In 1994, Dan Jenkins, the famous sportswriter and novelist, prefaced a collection of his golf writings with the words, "Jack Nicklaus, comma." For a twenty five year period it was the line he, and just about every other sportswriter, used the most and, frankly, it was all that need be written, such was the greatness of Nicklaus. Today, the writers are typing, "Tiger Woods, comma." Here in our little world of magic, a handful of people have reached such a level of greatness (fewer still outside of our world). Needless to say, Dai Vernon is one of those who, within our little world, surpassed legend and attained the level of deity. As Lloyd Jones wrote in 1968, "there is something of a Vernon cult forming."
In 1958, Vernon traveled to England to begin work on what was to be a four-book series on his card magic. In fairly quick succession, Henry Stanley's Unique Magic Studios (London, England) would publish three books of Vernon's material (as well as some from a few select Vernon associates). Written and photographed by Lewis Ganson, Dai Vernon's Inner Secrets of Card Magic was released in the Fall of 1959 and was followed quickly in the Spring of 1960 by More Inner Secrets of Card Magic. Further Inner Secrets of Card Magic followed a little over a year later. A fourth book was planned and, in fact, published. However, Dai Vernon's Ultimate Card Secrets did not appear until late 1967. A fire in the same building as Stanley's Unique Magic Studio resulted in the manuscript being destroyed by water and health issues further delayed Ganson's work on the project. This near seven year lapse, and perhaps the fact that the word "Inner" does not appear in the book's title, resulted in the magic world embracing only the first three books as the Vernon Inner Card Trilogy. And so it is this Trilogy on which we will focus our (hopefully!) discussion.
Originally published as a paperback volume (and then later in cloth as well), Dai Vernon's Inner Secrets of Card magic features nine chapters and 33 items in its scant 76 pages. The mainstream reviewers of the time heaped lavish praise on the book. It was, after all, Dai Vernon's material. "Something for everyone" and "a must for card men" were common phrases bandied about. Such praise, however, was not universal.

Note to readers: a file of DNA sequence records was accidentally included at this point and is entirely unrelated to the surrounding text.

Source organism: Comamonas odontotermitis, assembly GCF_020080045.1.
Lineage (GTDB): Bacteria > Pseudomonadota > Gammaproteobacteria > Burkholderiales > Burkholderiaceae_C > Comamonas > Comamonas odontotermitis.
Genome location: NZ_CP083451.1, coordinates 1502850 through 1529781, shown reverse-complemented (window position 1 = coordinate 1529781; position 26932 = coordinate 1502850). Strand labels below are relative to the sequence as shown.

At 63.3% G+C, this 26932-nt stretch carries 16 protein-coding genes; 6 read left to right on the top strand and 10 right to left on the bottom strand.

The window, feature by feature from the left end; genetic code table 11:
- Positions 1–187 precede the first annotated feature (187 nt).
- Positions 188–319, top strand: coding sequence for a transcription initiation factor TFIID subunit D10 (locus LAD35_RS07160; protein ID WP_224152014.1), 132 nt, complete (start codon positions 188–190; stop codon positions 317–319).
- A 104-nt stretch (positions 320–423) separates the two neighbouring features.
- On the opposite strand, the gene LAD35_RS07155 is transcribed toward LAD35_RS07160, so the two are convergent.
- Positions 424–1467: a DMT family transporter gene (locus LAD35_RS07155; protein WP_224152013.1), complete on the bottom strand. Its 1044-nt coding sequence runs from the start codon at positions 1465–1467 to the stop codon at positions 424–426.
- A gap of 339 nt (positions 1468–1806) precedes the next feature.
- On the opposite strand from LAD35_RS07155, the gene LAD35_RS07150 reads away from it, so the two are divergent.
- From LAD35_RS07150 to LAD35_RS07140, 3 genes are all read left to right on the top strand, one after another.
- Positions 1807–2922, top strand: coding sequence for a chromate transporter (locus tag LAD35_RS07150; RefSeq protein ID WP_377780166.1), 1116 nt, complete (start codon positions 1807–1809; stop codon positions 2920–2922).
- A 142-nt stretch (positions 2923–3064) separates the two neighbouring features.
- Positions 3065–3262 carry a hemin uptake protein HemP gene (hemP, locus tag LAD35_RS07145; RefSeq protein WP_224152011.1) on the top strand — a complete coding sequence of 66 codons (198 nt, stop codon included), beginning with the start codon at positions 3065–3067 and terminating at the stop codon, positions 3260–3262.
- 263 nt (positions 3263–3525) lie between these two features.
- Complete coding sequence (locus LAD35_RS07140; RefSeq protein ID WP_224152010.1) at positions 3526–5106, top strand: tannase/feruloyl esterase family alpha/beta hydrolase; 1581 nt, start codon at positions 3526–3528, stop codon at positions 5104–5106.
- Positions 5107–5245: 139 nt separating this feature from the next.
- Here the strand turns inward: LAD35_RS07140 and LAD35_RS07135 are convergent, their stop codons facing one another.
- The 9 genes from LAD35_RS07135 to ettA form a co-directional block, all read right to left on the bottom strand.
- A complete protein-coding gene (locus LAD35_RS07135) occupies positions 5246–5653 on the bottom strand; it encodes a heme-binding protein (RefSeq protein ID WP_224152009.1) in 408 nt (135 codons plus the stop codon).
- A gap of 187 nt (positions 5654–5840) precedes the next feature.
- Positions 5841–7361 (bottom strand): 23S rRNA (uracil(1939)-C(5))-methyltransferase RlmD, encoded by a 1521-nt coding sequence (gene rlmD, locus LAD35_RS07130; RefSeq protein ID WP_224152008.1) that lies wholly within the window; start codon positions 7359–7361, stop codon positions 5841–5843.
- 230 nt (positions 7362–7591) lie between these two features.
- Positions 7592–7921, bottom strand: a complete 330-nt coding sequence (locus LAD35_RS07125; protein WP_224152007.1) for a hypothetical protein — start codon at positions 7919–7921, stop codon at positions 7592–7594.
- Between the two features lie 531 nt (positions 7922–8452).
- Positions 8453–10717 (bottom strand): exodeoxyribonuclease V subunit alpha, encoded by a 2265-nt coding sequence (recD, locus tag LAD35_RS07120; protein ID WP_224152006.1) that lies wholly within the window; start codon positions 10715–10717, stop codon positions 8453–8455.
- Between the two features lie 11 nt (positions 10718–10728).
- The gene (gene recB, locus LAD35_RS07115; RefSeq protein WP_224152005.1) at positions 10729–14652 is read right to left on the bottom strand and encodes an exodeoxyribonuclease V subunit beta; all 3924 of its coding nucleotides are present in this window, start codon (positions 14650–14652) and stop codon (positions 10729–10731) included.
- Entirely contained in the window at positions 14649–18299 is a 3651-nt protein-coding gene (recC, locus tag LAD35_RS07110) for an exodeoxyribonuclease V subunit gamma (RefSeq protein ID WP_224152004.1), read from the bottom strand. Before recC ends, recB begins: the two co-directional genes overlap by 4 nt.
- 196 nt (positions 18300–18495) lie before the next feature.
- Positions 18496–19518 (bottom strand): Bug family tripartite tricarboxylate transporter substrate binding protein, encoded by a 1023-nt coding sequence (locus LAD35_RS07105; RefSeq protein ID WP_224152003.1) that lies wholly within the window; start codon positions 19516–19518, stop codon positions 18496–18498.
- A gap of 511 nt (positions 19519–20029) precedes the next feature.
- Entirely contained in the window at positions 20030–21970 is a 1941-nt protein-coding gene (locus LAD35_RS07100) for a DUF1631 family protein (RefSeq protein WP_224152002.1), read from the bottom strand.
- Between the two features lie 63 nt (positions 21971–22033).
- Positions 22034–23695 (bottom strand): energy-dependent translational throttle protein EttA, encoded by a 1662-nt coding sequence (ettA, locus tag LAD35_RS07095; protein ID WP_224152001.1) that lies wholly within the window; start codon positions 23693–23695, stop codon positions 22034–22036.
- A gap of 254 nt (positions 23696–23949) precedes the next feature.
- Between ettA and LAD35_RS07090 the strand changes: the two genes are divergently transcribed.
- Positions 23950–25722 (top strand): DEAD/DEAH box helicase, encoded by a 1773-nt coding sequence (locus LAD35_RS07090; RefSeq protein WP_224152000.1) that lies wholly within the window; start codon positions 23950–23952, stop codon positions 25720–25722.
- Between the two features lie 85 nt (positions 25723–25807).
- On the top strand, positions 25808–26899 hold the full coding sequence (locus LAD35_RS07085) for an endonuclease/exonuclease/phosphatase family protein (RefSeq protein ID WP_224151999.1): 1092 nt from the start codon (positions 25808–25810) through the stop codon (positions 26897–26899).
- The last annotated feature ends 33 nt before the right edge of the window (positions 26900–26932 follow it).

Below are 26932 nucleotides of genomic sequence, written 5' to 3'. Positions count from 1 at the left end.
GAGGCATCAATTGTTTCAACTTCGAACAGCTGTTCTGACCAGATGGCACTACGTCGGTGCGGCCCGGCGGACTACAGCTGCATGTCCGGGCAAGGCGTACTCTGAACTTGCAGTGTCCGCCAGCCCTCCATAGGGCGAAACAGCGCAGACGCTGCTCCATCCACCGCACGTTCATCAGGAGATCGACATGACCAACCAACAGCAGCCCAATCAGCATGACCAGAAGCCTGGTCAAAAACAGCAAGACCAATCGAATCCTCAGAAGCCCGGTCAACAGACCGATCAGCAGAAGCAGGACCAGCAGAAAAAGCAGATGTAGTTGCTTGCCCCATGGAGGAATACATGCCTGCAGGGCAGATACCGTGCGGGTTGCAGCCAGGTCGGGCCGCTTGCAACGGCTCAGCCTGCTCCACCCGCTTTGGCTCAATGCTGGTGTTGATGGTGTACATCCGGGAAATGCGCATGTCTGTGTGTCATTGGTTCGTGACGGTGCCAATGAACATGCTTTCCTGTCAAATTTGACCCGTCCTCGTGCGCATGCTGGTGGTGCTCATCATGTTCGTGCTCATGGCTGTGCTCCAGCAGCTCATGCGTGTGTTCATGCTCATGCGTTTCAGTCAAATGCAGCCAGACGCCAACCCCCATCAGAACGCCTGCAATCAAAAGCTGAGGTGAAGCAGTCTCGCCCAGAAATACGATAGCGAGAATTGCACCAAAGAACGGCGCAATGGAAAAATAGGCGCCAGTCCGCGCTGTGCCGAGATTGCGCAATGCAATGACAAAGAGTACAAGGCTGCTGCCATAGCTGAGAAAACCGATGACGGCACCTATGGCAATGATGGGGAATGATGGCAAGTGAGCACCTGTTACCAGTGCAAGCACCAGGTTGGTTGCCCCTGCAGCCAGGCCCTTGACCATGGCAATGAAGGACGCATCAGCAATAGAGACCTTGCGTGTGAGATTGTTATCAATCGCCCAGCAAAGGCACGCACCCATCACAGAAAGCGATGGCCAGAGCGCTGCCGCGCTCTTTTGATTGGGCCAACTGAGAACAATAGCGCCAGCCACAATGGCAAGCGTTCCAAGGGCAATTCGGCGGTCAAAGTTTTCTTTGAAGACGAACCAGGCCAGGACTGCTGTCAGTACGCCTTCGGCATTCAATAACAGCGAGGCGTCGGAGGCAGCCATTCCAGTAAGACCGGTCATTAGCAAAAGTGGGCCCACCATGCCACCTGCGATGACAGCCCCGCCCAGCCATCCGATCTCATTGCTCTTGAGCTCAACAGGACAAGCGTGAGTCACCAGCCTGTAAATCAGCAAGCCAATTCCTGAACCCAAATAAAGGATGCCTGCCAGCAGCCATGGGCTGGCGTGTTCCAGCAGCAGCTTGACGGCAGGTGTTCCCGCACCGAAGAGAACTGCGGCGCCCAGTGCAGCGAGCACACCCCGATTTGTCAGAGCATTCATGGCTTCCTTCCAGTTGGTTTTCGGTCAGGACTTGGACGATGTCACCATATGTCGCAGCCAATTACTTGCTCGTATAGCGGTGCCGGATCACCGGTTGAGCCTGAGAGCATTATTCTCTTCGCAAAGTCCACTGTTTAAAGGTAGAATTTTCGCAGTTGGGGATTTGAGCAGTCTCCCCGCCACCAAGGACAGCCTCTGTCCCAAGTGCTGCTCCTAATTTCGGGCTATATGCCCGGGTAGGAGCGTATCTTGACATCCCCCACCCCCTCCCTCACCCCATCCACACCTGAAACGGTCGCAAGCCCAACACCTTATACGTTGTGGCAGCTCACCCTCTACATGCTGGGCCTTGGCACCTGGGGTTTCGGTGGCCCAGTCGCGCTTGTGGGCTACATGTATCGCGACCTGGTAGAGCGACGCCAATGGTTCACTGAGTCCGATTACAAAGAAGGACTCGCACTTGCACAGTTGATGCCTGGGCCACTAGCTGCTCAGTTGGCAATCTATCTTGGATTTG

In the pages of P. Howard Lyons' Ibidem #20 (May, 1960) there appeared excerpts from a letter from Lin Searles in which he lambastes the author (going so far as to referring to Ganson as a "jackass") on his selection of material as well as his writing skills. He also questions the provenance of the "Elastic Touch," which (as Ganson wrote) Vernon attributes to a "wily old gambler" (there's little question that Vernon was a raconteur with a tendency for embellishment). In a separate letter, Neil Elias questions the technique provided in the book for making impromptu strippers. After relating these comments, Lyons praises the just released second book of the Trilogy calling it "as good as the first was disappointing." Given just how good More Inner Secrets of Card Magic truly is, this is a scathing comment. While there is no doubt that the second book is the jewel of the series, Inner Secrets is not without merit. "Emotional Reaction" is a lesson in the cunning use of a key card and "Matching the Cards" is a nice effect using an interesting force. "Dai Vernon's Colour Changing Pack" provides the reader with the proper (and subtle) motivation for the use of the Hindu Shuffle in showing the back color of the deck. There is also some notable work on color changes, though there is also an item I wouldn't do on a dare (and one or two I couldn't do on one).